Made for Each Other

Mon 20th – Sun 26th August 2012


Rivkah Brown

at 01:21 on 21st Aug 2012



The words ‘one man show’ usually strike fear into my heart, as I imagine the toe-curling incongruity of what is essentially serious stand-up. With Monica Bauer’s outstanding new writing ‘Made for Each Other’, however, you can put such fears aside.

The story itself is subtle and complex, a fact which the flyer’s soap opera-sounding strapline (‘You are invited to the wedding of Vincent and Jerry...IF they go through with it’) trashily misrepresents, though its ‘Best Solo Show’ and ‘Best Actor in Solo Show’ nominations at the NYC Festival certainly do not. The more I read about Monica Bauer, a seemingly prolific and much decorated playwright, the less this surprises me. John Fico plays both semi-closeted Vincent and his ‘Italian shetland pony’ of a fiancé Jerry, as well as Vincent’s mother and Jerry’s grandfather, both of whom haunt their relatives’ respective psyches.

Fico’s Vincent breathes new life into the rather tired cliché of (as Vincent himself tactfully puts it) the ‘fag over fifty’; he seems to self-consciously play up to this stereotype, whilst his finely-crafted persona, both searingly witty and terrifyingly vulnerable, inadvertently undermines it. Jerry, the sexy nurse Vincent meets on a hospital visit, is his ‘trail leading me out of chaos into order’; or, more crudely, into a steamy romp in the supplies cupboard. Carnality aside, Bauer’s expression of Vincent’s love at first sight is intense and poetic. Despite being concentrated in one person, the characters of Vincent and Jerry are well-defined, and the dynamics of their premarital relationship heart-rendingly credible.

If it were possible to single out a particular ‘character’ which fascinated me most, it would be Grandpa Damiano. Though certainly not the protagonist of the show, he became somehow the linchpin of Vincent and Jerry’s relationship; it is his accepting and positive attitude towards his homosexual grandson Jerry which is both its lifeblood and its undoing. I was deeply impressed by the clear signs of grandparental and parental influence in each of the fiancés characters: Jerry’s devil-may-care attitude and smoking habit inherited from his grandfather, Vincent’s lustrous theatricality, the sure bequest of his mother. Such generational interweaving served to further strengthen the holistic feel of Fico’s performance whilst deepening the pathos to an almost unbearable extent.

It is Bauer’s lightness of touch which tips ‘Made for Each Other’ into brilliance. She laughs in the face of death, she texts from the brink of disaster. And she leaves us with a startlingly simple truth, resounding within but also far beyond the lives of Vincent and Jerry: ‘The truth matters - without it, what’ve you got?’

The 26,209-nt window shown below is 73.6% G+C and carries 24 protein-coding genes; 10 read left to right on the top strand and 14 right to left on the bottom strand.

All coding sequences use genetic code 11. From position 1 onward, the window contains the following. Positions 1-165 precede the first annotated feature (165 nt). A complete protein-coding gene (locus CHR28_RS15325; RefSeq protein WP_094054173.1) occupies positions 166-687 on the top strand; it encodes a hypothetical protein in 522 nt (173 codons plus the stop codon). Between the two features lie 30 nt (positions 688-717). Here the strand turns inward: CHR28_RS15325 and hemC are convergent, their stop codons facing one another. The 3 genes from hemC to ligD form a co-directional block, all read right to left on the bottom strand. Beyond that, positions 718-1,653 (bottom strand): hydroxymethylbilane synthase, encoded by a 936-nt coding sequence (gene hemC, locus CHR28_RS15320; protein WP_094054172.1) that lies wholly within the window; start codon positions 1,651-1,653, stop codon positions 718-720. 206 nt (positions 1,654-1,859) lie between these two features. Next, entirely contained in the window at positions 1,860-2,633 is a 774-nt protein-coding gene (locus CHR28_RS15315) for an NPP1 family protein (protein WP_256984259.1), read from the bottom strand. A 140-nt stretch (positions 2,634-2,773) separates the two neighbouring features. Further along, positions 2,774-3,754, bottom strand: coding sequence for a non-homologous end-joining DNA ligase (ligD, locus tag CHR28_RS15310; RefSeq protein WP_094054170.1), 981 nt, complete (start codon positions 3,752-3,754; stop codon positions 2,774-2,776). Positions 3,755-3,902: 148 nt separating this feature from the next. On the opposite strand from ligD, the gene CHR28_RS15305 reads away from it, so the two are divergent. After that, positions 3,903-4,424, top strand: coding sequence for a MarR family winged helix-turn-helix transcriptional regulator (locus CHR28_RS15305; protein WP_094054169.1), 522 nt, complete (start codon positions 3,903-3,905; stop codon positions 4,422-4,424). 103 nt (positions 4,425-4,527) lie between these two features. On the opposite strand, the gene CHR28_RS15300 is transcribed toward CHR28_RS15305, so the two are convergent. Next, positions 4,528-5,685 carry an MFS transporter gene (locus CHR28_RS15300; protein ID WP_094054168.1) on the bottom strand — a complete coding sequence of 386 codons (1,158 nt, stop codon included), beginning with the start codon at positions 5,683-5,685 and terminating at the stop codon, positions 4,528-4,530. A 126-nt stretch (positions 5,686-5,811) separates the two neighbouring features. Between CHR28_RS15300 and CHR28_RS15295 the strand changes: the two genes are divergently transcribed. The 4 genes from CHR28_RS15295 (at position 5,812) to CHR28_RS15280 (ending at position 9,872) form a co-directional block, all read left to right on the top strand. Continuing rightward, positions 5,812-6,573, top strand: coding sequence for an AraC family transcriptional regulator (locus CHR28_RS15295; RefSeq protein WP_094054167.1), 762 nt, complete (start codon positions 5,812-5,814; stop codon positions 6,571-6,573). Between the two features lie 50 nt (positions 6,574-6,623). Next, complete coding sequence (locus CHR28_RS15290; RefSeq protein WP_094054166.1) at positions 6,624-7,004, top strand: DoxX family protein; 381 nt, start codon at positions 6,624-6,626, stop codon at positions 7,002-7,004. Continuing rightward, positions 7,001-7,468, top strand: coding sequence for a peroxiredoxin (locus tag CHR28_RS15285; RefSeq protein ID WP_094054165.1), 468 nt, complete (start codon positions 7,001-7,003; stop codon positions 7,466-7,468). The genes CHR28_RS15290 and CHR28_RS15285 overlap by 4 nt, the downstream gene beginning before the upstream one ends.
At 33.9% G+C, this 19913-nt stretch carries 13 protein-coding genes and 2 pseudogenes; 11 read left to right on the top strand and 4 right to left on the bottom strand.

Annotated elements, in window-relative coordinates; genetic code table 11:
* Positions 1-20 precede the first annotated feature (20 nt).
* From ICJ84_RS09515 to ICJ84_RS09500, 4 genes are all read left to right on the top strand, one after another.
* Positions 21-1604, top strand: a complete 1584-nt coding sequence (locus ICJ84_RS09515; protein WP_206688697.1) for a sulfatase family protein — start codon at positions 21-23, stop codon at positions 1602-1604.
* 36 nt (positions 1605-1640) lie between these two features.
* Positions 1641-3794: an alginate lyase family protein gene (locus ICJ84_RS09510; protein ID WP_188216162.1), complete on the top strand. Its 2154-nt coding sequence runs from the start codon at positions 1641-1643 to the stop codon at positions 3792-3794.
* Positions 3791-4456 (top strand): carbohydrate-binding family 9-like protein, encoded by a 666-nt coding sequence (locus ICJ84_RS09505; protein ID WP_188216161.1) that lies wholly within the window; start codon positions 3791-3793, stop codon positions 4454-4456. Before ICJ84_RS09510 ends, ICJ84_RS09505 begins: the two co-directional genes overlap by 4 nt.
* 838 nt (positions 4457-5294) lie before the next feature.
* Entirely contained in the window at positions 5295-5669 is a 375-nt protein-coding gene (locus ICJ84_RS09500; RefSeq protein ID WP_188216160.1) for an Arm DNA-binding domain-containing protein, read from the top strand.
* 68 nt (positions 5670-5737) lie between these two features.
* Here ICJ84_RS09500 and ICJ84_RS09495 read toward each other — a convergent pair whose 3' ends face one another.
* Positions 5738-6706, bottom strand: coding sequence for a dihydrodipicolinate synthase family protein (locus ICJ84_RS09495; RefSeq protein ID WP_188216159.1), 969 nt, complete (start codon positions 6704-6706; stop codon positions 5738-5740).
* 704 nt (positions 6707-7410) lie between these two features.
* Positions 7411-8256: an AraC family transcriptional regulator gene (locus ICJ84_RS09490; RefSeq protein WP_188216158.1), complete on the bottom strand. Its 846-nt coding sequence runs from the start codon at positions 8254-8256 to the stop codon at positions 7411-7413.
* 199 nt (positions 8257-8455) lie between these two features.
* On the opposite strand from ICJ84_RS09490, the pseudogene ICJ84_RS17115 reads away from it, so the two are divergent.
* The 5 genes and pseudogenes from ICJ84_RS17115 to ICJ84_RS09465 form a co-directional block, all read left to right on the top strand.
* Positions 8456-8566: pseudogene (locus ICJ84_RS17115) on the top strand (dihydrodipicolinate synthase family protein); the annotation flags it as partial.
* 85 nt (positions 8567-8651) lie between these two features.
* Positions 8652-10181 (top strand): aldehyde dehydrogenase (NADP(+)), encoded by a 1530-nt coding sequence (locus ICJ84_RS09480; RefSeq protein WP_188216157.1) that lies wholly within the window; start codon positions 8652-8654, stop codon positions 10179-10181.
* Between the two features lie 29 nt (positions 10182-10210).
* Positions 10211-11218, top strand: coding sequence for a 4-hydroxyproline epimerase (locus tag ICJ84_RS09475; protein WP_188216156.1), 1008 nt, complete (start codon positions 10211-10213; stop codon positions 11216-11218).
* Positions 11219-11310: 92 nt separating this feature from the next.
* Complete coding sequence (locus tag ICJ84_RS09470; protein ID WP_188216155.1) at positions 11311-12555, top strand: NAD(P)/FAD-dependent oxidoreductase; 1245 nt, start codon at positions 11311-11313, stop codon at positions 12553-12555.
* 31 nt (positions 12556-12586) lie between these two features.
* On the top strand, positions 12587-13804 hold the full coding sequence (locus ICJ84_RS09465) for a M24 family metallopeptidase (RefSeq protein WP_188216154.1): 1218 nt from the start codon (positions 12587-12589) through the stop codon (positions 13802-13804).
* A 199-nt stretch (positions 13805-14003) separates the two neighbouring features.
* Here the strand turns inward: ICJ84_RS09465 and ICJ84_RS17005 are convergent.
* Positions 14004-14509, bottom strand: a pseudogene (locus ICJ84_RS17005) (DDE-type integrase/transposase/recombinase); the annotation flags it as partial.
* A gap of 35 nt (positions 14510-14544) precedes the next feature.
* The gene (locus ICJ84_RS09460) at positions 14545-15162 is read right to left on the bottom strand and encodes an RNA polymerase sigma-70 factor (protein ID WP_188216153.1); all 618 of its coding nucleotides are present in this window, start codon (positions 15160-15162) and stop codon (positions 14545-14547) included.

Charlie Brookhouse

at 09:58 on 21st Aug 2012



Monica Bauer’s ‘Made for Each Other’ is a clever piece of design. The only actor, John Fico, quadruples as two gay lovers, mother and grandfather. ‘You are invited to the wedding of Vincent and Jerry … IF they go through with it’ says the program. But the practical impossibility of displaying any such union with a single actor is soon apparent. If opposites attract, then the conventions of the stage suggest that equals repel. Fico’s very own versatility dismantles this corollary in a performance that routinely challenges assumptions about sameness and difference.

‘All actors are selfish pricks’ proclaims Vincent, when, little does he know, his partner is about to give up being a male nurse and enter into theatre. Vincent’s assertion is motivated by the self-obsession of his mother, an actress who could have made it on Broadway (or so she says) had she not got knocked up and had him. For Jerry, Vincent’s lover, the inspiration to go back to theatre is inspired by the words of his dead grandfather. Jerry is painfully oblivious to the change of face implied by his turn of phrase when he describes this decision as a return to his ‘first love’. The team of Bauer and director, John D.FitzGibbon, ingeniously extend this habitual unknowing to the audience. Laughing with the audience at a joke of his about smoking, the friendly ghost of Jerry’s grandfather then sidles into a violent and grave coughing fit. As the audience is silenced, the avuncular figure then smacks his leg as he laughs off our own seeming gullibility. Weakness is frequently acknowledged through the partial success of prophylactic humour. In this case, Jerry’s grandfather does ultimately pass as a result of his emphysema. More broadly, wilful ignorance is reflected in Jerry’s casual forgetfulness and is repeated in Vincent’s worsening Alzheimer’s. Vincent’s self-deprecating humour – ‘my love handles’ – acts as a simultaneous admission and denial of anxiety.

Bauer’s technical play works because Fico has complete mastery over his four roles. Vincent loves a good gag, and his cocked wrists, defined lips and quiet confessions – ‘science gets me hot’ –balance a stereotype against his delivery of some of the show’s sharpest one-liners: ‘They call us “Gay” … pff … it’s like we’re happy all the time’. Free and full of such humour and humanity, ‘Made for Each Other’ is a show for everyone.


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